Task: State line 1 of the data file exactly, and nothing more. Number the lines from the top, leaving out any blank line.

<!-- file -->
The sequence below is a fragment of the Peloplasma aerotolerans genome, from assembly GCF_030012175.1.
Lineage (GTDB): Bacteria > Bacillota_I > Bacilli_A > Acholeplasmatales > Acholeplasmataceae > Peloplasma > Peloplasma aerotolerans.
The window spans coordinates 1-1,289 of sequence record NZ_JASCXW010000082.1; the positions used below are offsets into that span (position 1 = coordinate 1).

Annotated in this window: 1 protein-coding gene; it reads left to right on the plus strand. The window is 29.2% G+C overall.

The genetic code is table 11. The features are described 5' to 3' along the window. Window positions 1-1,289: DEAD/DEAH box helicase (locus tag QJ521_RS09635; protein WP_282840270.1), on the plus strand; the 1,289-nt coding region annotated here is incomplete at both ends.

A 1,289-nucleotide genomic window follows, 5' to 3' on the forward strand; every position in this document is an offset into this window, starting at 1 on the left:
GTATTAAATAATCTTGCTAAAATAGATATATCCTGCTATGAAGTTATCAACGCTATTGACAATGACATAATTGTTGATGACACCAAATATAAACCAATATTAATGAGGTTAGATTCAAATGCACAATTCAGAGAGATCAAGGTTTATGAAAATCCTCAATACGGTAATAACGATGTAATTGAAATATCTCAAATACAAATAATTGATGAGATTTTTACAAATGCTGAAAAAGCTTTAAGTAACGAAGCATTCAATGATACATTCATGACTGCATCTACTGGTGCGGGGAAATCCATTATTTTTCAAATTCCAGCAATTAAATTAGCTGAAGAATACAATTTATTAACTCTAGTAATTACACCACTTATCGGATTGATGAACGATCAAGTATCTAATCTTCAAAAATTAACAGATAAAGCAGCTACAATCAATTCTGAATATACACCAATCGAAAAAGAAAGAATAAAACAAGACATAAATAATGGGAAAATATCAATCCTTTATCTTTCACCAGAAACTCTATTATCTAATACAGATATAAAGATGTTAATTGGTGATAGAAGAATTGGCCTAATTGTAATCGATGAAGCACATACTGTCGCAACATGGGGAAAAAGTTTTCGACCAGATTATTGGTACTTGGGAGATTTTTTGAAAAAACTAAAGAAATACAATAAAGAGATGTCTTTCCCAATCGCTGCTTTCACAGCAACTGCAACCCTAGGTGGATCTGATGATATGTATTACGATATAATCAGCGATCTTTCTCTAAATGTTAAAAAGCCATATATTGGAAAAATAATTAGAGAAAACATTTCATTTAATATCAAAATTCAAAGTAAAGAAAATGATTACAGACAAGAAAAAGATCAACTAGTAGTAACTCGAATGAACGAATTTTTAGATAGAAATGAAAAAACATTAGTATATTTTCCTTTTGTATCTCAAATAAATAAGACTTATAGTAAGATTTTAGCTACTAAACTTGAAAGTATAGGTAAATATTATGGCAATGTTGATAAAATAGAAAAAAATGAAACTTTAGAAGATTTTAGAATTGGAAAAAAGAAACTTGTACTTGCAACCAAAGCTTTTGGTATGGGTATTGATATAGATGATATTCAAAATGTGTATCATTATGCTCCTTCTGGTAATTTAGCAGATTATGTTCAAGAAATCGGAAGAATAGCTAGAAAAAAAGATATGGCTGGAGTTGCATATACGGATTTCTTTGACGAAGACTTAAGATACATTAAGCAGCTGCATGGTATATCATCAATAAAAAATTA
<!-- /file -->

The sequence below is a fragment of the Peloplasma aerotolerans genome, from assembly GCF_030012175.1.